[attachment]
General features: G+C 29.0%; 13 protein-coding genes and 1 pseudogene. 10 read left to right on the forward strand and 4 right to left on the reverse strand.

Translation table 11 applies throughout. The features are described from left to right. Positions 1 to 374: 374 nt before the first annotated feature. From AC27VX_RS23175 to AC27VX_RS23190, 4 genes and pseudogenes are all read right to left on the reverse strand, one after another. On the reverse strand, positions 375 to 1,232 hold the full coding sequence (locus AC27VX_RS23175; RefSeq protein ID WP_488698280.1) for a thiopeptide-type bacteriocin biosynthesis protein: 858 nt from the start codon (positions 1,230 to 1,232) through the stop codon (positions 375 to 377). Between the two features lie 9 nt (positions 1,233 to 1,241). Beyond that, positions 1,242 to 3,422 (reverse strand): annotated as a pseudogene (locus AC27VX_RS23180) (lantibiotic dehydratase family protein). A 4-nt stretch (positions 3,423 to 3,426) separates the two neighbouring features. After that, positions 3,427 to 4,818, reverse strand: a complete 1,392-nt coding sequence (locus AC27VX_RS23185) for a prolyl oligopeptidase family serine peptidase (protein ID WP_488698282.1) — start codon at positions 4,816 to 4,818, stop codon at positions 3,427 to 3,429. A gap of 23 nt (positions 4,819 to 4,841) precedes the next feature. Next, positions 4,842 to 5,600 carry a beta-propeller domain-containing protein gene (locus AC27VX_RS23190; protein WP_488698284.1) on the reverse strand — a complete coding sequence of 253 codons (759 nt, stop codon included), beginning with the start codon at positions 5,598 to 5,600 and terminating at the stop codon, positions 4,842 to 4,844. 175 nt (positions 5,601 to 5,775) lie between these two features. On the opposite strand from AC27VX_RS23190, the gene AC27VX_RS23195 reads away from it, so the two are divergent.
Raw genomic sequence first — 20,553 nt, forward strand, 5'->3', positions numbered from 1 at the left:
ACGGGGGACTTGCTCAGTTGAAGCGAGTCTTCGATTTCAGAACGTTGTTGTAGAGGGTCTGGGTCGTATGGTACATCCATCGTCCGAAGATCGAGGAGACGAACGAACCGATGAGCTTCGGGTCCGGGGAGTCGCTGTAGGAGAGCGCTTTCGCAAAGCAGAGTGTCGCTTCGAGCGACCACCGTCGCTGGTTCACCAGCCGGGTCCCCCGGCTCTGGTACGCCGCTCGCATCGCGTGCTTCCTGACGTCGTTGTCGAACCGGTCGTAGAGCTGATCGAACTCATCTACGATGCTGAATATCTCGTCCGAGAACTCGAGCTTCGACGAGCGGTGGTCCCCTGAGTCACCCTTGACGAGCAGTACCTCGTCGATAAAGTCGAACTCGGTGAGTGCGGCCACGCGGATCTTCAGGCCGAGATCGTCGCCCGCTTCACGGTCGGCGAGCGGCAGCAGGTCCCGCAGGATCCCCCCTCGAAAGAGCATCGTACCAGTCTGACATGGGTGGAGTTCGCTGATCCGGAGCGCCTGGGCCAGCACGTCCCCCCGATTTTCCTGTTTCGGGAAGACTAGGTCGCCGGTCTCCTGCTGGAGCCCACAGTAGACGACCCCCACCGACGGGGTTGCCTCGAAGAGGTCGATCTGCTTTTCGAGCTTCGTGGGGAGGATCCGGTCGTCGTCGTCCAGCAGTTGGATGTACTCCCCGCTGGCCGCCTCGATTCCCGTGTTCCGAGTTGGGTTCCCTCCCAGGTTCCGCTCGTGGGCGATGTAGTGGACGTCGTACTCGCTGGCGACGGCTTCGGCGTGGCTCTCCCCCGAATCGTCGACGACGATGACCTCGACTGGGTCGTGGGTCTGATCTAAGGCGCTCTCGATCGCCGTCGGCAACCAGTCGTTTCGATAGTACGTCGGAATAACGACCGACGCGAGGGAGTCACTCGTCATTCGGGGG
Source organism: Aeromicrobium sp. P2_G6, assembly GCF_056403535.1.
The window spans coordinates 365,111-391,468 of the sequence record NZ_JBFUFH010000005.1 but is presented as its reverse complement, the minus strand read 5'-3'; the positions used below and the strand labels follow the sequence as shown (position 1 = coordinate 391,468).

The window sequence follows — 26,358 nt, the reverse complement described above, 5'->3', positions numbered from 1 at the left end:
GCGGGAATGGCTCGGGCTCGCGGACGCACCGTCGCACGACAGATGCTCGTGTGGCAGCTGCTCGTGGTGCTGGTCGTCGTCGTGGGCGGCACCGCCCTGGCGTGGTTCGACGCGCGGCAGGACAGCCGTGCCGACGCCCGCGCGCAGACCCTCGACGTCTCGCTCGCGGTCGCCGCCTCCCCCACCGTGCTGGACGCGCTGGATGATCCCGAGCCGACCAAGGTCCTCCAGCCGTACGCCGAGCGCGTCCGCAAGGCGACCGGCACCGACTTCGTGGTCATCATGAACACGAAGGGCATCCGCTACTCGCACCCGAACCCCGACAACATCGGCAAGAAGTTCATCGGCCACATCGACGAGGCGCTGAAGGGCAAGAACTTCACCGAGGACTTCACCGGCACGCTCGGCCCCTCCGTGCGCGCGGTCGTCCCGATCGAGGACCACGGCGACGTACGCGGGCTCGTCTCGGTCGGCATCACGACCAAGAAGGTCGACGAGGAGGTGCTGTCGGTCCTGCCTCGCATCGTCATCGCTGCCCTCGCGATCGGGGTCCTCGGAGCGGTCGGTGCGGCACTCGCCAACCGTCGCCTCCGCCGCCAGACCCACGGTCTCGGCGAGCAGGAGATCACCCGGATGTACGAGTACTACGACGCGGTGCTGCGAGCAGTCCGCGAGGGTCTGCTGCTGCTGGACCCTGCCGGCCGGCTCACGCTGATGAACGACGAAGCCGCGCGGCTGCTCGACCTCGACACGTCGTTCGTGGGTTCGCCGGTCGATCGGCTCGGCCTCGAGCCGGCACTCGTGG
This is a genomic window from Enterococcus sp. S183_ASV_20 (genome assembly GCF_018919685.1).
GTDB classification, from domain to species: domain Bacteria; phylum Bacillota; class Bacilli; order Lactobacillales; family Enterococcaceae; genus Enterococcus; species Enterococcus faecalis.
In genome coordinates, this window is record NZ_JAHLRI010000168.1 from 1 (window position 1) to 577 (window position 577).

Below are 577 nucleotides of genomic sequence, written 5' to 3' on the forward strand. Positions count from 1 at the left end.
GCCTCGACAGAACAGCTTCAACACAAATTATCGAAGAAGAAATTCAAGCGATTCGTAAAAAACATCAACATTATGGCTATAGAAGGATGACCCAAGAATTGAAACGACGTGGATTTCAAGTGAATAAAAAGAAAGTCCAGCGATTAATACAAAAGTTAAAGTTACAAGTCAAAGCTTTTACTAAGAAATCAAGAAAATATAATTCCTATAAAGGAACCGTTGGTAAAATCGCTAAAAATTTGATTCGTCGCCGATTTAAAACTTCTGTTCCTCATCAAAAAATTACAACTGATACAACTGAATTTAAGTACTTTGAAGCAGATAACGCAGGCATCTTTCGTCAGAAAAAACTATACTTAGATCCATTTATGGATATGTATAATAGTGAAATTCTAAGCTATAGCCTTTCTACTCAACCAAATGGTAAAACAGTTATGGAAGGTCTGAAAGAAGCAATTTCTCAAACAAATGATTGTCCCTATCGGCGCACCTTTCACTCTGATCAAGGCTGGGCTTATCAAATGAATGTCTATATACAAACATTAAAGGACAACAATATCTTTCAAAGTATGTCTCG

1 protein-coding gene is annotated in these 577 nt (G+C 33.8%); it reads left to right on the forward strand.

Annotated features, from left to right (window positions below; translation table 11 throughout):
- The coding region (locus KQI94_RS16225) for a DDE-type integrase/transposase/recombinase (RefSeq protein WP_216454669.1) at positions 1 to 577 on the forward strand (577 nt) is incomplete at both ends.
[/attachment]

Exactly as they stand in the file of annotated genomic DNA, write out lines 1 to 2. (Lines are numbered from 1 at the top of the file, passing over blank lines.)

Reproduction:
General features: G+C 29.0%; 13 protein-coding genes and 1 pseudogene. 10 read left to right on the forward strand and 4 right to left on the reverse strand.

Translation table 11 applies throughout. The features are described from left to right. Positions 1 to 374: 374 nt before the first annotated feature. From AC27VX_RS23175 to AC27VX_RS23190, 4 genes and pseudogenes are all read right to left on the reverse strand, one after another. On the reverse strand, positions 375 to 1,232 hold the full coding sequence (locus AC27VX_RS23175; RefSeq protein ID WP_488698280.1) for a thiopeptide-type bacteriocin biosynthesis protein: 858 nt from the start codon (positions 1,230 to 1,232) through the stop codon (positions 375 to 377). Between the two features lie 9 nt (positions 1,233 to 1,241). Beyond that, positions 1,242 to 3,422 (reverse strand): annotated as a pseudogene (locus AC27VX_RS23180) (lantibiotic dehydratase family protein). A 4-nt stretch (positions 3,423 to 3,426) separates the two neighbouring features. After that, positions 3,427 to 4,818, reverse strand: a complete 1,392-nt coding sequence (locus AC27VX_RS23185) for a prolyl oligopeptidase family serine peptidase (protein ID WP_488698282.1) — start codon at positions 4,816 to 4,818, stop codon at positions 3,427 to 3,429. A gap of 23 nt (positions 4,819 to 4,841) precedes the next feature. Next, positions 4,842 to 5,600 carry a beta-propeller domain-containing protein gene (locus AC27VX_RS23190; protein WP_488698284.1) on the reverse strand — a complete coding sequence of 253 codons (759 nt, stop codon included), beginning with the start codon at positions 5,598 to 5,600 and terminating at the stop codon, positions 4,842 to 4,844. 175 nt (positions 5,601 to 5,775) lie between these two features. On the opposite strand from AC27VX_RS23190, the gene AC27VX_RS23195 reads away from it, so the two are divergent.